Hungry crabs eating grasses in coastal saltmarshes in Rhode Island and Cape Cod are behind the rapid die-offs of these salt marshes, according to a research team at Brown University.
Crabs have been free to munch away at cordgrass, causing the death of coastal saltmarshes in southern New England, said Mark Bertness, a biology professor who leads that research team.
“We were able to show that it was intensive recreational fishing near every place you had the infrastructure for fishing that was depleting the populations of predacious fish, shellfish and fin fish," said Bertness. As a result, the disrupted food web in the saltmarshes left no checks and balances for the Sesarma crabs.
“This is not a crab just running around the surface," said Bertness. "This is a burrowing crab. It lives in communal burrows. And once these burrow complexes get going, they can just grow in expanse and cover the edge of entire marshes until the marshes actually erode away."
Salt marsh die-offs weren't reported in Cape Cod until 2004, said Bertness. But his team did historical reconstructions of saltmarshes from archived aerial photographs since the 1930s, and found that the die-offs actually began in the late 1970s, early 1980s.
"Once we figured out that the die-offs were going on for a long time, we saw a really tight correlation between marshes where you had development going on, [such as] houses with boat docks, boat launches, or marinas, or anything where you had recreational fishing infrastructure, and protected areas," said Bertness. "In those [protected] areas, there was no history of die-offs. This was only happening in marshes where you had development."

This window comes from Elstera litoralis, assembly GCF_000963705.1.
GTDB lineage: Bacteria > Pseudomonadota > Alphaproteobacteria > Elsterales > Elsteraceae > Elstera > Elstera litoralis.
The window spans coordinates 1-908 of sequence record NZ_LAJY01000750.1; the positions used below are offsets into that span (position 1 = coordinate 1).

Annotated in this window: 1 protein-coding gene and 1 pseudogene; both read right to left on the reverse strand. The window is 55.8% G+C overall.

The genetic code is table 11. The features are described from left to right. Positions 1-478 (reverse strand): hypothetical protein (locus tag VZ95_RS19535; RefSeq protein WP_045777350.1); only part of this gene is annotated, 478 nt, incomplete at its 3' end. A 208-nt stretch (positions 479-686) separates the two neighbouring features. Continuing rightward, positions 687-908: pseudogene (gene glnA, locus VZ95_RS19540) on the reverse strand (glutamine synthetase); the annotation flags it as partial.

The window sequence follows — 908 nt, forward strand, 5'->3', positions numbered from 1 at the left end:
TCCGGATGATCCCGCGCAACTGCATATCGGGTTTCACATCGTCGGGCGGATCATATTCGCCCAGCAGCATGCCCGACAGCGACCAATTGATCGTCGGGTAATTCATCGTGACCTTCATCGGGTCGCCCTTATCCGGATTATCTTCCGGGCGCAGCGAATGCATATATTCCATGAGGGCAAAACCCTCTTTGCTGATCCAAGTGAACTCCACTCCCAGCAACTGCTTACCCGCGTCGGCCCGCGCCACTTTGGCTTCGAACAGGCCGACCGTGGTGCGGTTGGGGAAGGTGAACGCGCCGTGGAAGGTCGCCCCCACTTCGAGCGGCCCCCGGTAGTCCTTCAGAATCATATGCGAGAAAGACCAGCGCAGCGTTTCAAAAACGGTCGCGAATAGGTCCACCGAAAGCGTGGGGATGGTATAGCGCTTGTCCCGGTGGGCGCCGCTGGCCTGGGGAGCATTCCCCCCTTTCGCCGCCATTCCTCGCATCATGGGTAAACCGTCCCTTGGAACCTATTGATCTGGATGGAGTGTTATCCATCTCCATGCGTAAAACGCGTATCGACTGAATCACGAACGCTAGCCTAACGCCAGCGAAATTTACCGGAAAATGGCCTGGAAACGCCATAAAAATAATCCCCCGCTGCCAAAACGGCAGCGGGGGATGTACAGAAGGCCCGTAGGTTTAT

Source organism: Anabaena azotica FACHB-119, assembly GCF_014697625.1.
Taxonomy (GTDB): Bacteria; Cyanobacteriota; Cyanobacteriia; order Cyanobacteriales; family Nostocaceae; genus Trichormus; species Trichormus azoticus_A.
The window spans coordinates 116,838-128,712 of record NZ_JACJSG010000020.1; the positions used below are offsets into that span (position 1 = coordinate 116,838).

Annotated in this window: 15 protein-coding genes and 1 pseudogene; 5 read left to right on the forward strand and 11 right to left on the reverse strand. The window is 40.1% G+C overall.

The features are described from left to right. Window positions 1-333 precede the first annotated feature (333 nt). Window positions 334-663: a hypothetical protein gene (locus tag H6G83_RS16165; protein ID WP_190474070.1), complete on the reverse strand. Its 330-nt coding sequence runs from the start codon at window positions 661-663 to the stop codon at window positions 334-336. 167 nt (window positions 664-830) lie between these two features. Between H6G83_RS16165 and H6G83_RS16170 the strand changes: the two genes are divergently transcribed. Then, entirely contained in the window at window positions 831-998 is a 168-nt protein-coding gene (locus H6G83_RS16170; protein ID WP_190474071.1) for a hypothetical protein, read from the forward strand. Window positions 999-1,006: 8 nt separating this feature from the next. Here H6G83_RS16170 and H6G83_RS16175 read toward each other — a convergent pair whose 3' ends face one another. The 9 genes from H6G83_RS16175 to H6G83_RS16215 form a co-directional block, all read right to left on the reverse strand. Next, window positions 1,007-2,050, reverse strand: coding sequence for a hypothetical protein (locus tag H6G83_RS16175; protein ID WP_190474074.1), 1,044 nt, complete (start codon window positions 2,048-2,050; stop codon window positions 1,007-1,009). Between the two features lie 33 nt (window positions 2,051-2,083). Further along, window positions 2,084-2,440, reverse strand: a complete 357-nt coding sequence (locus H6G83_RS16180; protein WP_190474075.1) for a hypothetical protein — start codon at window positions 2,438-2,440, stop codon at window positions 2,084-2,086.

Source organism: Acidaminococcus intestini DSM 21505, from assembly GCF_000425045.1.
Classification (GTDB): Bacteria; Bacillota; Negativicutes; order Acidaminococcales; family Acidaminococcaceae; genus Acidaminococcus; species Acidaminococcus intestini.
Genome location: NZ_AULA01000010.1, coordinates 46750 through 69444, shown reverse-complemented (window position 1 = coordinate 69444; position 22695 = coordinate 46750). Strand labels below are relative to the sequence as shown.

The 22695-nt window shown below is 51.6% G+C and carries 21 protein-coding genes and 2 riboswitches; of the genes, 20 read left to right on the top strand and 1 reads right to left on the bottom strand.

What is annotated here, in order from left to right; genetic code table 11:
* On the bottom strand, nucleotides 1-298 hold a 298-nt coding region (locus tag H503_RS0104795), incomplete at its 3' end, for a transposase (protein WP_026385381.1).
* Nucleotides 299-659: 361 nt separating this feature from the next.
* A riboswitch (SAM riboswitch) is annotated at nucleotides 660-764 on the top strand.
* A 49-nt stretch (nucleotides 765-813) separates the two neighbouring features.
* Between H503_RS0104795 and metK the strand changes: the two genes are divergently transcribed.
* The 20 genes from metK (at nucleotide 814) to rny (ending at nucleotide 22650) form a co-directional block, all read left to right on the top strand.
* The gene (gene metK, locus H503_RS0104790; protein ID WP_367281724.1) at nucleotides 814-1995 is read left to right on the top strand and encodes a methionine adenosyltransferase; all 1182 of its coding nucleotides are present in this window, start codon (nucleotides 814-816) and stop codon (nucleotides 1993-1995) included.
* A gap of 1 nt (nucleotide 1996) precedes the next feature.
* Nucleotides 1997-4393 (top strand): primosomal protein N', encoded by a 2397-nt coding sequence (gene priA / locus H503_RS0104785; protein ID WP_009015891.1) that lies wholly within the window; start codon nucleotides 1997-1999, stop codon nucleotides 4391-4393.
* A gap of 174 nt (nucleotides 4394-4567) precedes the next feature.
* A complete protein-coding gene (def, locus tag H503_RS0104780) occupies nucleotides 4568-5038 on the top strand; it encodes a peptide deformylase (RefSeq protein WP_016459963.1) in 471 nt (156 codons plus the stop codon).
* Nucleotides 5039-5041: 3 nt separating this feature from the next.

Bertness' research team ruled out other hypothesis about what was causing the saltmarsh deaths.
In Rhode Island, those die-offs started to happen recently and quickly. Bertness said he and his team couldn't find any appropriate sites to study in Narragansett Bay as early as in 2010. "But over the last couple of years, marsh die-offs moved into Narragansett Bay with a vengeance," said Bertness. "It's gone, over the last six to seven years, from very little die-off, just little spots of die-offs about half the size of your desk, to entire marshes."
Bertness said managing these die offs is critical, so that saltmarshes can continue to play important roles in our environment, including as storm buffers, carbon sequesters, nurseries for birds, and water quality filters.
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